Early Use of “Bug” by Edison Makes Rare Appearance
Photo courtesy of Swann Auction Galleries
New York—Swann Galleries will offer an auction of Autographs on Thursday, March 22, featuring vestiges of history spanning the thirteenth to twentieth centuries. Revolutionary Americana makes up a significant portion of the auction’s pre-sale estimate, as do letters by scientists and some of humanity’s greatest luminaries.
Leading the sale is a 1778 letter signed by George Washington, as Commander-in-Chief, to General James Clinton. From his headquarters in Fredericksburg, Virginia, he discusses preparations for the Sullivan Expedition against Loyalists and enemy Iroquois in western New York and Pennsylvania. The letter carries an estimate of $25,000 to $35,000.
Revolutionary Americana continues with a letter signed by Thomas Jefferson as Governor to Major-General Nathanael Greene, reporting on February 17, 1781 that he has ordered more than 1,000 riflemen to join him against the British General Cornwallis ($15,000 to $25,000), and a 1772 letter by the treacherous Benedict Arnold, at $3,000 to $4,000.
The earliest item in the sale is a manuscript charter on vellum by William, the Bishop of Coventry, granting a church to an abbey in Cheshire in 1222, replete with the pendant Episcopal wax seal of William Cornhill, carrying an estimate of $3,500 to $5,000. Another early highlight is a 1470 document signed by Charles the Bold, Duke of Burgundy to Johann IV of Nassau, at the height of his powers and concerning his ongoing military campaigns across Europe, valued at $3,000 to $4,000. Additional European historical autographs include a letter that mentions the burning of Whitehall in 1689, fifteenth-century vellum legal decrees and various royal missives.
Photo courtesy of Swann Auction Galleries
An 1878 letter by Thomas Edison contains an early use of the word “bug” to describe a technical issue, a term he coined: “I did find a ‘bug’ in my apparatus, but it was not in the telephone proper. It was of the genus ‘callbellum.’” The letter, addressed to Western Union President William Orton, explains that there would be a delay in the delivery of his phonograph ($10,000 to $20,000). Additional laboratory notes and correspondence paint a vivid picture of the inventor’s life.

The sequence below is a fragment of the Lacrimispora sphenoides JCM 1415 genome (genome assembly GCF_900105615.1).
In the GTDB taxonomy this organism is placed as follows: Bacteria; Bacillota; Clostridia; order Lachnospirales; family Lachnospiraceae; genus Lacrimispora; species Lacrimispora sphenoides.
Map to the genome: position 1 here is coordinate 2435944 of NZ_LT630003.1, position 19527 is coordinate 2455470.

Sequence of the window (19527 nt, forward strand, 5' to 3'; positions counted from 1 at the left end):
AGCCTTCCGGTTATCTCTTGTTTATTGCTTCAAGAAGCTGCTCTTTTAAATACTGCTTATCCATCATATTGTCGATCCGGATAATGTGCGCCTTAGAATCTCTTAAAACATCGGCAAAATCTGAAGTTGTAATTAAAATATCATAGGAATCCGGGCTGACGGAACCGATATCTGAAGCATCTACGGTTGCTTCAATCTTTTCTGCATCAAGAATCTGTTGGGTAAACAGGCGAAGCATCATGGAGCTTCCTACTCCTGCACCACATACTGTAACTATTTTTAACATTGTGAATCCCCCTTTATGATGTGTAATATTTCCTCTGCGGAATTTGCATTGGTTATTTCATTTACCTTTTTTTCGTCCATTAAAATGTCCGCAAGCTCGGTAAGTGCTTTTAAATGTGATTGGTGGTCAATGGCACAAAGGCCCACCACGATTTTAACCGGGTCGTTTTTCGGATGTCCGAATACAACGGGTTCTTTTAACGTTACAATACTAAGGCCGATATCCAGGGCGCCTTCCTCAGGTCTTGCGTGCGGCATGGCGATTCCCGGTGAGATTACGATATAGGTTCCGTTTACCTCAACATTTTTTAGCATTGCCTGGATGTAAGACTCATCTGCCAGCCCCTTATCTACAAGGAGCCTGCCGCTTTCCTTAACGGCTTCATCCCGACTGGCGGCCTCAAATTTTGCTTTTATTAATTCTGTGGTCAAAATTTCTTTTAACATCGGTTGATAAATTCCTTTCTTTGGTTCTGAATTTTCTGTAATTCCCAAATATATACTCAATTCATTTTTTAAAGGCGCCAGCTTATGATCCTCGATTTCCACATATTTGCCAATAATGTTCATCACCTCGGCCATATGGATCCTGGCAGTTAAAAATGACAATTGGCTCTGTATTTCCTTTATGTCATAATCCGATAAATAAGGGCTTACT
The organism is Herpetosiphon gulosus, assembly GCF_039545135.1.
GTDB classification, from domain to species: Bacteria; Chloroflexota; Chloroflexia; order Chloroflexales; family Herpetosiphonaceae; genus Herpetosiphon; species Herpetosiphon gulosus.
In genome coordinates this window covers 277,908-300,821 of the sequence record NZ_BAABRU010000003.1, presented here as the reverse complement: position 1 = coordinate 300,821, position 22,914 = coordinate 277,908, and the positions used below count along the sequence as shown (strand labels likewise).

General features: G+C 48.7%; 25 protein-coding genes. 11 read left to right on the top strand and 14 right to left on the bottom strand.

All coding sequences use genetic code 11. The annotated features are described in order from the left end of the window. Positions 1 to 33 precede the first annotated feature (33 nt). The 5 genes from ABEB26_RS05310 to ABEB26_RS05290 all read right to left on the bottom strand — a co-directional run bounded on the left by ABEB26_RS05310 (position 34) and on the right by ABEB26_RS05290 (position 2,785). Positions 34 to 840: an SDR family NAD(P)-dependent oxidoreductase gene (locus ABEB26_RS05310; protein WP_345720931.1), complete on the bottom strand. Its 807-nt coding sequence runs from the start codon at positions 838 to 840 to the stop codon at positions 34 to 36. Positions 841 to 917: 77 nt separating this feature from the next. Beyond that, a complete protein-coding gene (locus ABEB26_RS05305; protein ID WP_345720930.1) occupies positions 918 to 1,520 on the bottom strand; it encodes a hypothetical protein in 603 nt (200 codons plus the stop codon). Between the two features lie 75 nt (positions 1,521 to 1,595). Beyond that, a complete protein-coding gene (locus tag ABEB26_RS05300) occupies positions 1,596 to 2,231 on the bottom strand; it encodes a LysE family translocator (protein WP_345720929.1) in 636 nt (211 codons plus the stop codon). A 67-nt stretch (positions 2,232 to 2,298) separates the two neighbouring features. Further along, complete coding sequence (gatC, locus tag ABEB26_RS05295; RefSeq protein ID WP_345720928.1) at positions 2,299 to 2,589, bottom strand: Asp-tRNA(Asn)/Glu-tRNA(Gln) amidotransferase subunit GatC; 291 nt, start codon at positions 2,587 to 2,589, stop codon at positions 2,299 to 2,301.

The Edison correspondence complements a characteristically deep selection of autographs by important scientists, among them an extremely scarce autograph letter signed by Wernher von Braun, who played a key role in the space program, about a conversation he had with President John F. Kennedy “on his promise to the American people to land a man on the moon before the year 1970” ($5,000 to $7,500). Signed photographs and drawings of Albert Einstein join letters by the genius on a variety of subjects, and an autograph quotation signed by Oppenheimer to photographer Alfred Eisenstaedt (who took his portrait in Princeton, NJ) rounds out the selection ($1,500 to $2,500).
Correspondence relating to Charles Dickens is led by a letter by the author to Lord Robert Grosvenor, explaining the inspiration for Wackford Squeers and Dotheboys Hall of Nicholas Nickleby, and announcing that Oliver Twist will soon be published ($3,500 to $5,000).
Autographs by cultural luminaries include Letters by Jacob Lawrence and Hale Woodruff to a Miss Esther Krasny, describing their processes and, in the case of the Woodruff letter, with illustrative sketches ($400 to $600 and $800 to $1,200, respectively). Also available is a print by Léon Bakst of Vaslav Nijinsky as the lead in The Afternoon of the Faun, signed by the dancer in 1916, with an estimate of $3,000 to $4,000. A full-length signed photograph of Josephine Baker inscribed to Eubie Blake, the writer of Shuffle Along, the show that launched Baker’s career, carries an estimate of $1,500 to $2,500. A draft of Walt Whitman’s last work, A Thought of Columbus, with his signature and holograph corrections, dates to 1892, and illuminates the poet’s pre-publication process ($20,000 to $30,000).
Curious revelations into the personal lives of some of history’s greatest players include two letters by Louis Armstrong to his lip salve purveyor, 1965 and 1970, signed “Satchmo” and estimated together at $1,500 to $2,500.
The complete catalogue with bidding information is available at www.swanngalleries.com.
Additional highlights can be found here.
Lot 5: George Washington, Letter Signed, as Commander in Chief, planning the Sullivan Expedition, “Head Quarters,” Fredericksburg, Virginia, 1778. Estimate $25,000 to $35,000.
Lot 41: Thomas A. Edison, Autograph Letter Signed to Western Union President William Orton, Menlo Park, 1878. Estimate $10,000 to $20,000.
Auction date: Thursday, March 22, at 1:30 pm
Exhibition dates: March 19, 10-6; March 20 to 21, 10-6; March 22, 10-12
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